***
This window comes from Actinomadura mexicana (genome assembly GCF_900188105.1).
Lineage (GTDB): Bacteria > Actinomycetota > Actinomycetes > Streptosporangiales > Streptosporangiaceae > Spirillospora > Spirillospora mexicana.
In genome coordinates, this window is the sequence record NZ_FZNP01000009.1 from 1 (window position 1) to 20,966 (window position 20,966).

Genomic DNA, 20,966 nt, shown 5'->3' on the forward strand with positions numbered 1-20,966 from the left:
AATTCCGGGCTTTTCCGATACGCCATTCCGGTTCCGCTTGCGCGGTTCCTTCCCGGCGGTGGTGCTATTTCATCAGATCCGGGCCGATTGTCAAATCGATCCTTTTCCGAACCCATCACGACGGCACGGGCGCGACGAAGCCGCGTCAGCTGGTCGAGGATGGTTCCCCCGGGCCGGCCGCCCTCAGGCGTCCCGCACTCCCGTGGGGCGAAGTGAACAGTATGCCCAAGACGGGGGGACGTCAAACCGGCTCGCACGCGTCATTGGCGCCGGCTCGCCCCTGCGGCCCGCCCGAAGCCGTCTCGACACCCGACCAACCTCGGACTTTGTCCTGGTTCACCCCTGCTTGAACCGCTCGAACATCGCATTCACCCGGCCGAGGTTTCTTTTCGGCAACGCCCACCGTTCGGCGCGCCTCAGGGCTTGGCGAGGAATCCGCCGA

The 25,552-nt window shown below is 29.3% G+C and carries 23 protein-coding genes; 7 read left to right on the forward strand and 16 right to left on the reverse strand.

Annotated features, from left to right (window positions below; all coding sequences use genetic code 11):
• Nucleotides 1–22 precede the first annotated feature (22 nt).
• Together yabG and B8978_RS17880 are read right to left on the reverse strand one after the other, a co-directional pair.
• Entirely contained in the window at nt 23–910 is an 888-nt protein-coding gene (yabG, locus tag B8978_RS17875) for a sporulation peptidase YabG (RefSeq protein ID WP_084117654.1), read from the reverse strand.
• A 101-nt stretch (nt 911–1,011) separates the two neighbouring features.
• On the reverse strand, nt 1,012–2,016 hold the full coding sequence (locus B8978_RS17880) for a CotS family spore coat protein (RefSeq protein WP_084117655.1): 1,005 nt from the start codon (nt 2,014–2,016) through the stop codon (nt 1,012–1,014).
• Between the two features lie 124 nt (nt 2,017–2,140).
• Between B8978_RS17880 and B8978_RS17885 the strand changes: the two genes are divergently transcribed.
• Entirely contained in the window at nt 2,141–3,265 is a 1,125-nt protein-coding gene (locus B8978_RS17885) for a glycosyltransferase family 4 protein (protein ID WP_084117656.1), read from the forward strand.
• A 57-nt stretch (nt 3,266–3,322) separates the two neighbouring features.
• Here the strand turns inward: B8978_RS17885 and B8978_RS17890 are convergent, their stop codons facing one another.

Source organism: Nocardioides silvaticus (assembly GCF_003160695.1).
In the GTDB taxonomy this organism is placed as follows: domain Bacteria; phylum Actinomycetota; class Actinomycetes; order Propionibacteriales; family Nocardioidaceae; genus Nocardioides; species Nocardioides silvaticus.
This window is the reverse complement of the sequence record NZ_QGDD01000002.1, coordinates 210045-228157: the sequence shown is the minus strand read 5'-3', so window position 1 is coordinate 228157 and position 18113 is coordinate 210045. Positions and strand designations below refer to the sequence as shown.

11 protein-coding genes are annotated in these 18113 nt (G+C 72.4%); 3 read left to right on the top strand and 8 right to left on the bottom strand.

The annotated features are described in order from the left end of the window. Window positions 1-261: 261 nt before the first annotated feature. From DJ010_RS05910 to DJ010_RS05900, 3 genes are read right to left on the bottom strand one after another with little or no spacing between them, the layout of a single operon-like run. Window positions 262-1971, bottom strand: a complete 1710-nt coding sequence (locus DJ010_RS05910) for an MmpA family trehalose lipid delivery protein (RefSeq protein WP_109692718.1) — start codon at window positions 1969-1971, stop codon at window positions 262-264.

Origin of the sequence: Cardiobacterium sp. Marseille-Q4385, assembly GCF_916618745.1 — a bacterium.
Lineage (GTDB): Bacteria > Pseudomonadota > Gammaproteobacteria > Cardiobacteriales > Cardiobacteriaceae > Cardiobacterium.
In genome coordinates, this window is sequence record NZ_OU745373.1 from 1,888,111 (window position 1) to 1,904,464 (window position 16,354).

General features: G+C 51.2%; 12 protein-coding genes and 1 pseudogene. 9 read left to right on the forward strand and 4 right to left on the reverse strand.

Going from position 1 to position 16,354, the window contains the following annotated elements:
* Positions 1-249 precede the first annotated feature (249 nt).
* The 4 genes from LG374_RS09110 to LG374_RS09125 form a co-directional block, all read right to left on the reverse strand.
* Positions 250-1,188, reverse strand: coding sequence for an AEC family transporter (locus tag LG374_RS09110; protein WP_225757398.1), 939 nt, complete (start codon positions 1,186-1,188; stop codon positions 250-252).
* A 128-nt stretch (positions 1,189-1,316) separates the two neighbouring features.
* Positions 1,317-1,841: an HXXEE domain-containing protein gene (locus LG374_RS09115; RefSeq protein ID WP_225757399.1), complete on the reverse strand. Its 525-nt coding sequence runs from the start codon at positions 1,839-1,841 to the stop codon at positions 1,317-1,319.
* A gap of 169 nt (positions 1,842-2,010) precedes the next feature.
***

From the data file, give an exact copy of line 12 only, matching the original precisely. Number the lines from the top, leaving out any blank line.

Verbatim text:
• On the reverse strand, nt 1,012–2,016 hold the full coding sequence (locus B8978_RS17880) for a CotS family spore coat protein (RefSeq protein WP_084117655.1): 1,005 nt from the start codon (nt 2,014–2,016) through the stop codon (nt 1,012–1,014).